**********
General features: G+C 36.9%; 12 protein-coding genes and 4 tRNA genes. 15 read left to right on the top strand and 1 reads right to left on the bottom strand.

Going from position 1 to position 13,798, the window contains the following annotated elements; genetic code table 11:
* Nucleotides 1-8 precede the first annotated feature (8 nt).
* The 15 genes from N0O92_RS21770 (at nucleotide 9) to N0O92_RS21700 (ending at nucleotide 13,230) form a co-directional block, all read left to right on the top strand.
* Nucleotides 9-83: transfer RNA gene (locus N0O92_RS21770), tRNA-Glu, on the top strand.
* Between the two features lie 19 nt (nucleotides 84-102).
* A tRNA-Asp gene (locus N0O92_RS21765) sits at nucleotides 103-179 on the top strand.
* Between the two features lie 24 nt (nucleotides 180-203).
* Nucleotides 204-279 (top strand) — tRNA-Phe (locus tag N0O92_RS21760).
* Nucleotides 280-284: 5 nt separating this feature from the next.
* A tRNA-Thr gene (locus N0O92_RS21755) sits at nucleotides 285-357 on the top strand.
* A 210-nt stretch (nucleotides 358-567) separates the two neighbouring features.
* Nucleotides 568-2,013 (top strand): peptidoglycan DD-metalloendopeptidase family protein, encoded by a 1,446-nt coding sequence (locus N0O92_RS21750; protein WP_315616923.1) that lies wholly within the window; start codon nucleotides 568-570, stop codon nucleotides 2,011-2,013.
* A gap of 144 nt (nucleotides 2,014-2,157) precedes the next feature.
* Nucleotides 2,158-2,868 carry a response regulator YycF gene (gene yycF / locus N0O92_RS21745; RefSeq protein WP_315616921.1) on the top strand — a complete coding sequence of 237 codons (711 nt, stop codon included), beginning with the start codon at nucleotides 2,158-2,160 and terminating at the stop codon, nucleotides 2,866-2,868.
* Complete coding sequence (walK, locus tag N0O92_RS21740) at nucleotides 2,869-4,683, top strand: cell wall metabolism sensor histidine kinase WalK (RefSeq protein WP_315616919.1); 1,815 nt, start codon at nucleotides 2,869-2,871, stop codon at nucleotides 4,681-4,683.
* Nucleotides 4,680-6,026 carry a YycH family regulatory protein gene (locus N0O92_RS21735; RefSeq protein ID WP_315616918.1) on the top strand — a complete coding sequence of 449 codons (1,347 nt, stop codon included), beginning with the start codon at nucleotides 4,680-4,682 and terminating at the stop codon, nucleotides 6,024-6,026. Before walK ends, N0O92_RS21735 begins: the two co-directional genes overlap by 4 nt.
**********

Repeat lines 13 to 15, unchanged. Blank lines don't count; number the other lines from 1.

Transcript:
* Nucleotides 568-2,013 (top strand): peptidoglycan DD-metalloendopeptidase family protein, encoded by a 1,446-nt coding sequence (locus N0O92_RS21750; protein WP_315616923.1) that lies wholly within the window; start codon nucleotides 568-570, stop codon nucleotides 2,011-2,013.
* A gap of 144 nt (nucleotides 2,014-2,157) precedes the next feature.
* Nucleotides 2,158-2,868 carry a response regulator YycF gene (gene yycF / locus N0O92_RS21745; RefSeq protein WP_315616921.1) on the top strand — a complete coding sequence of 237 codons (711 nt, stop codon included), beginning with the start codon at nucleotides 2,158-2,160 and terminating at the stop codon, nucleotides 2,866-2,868.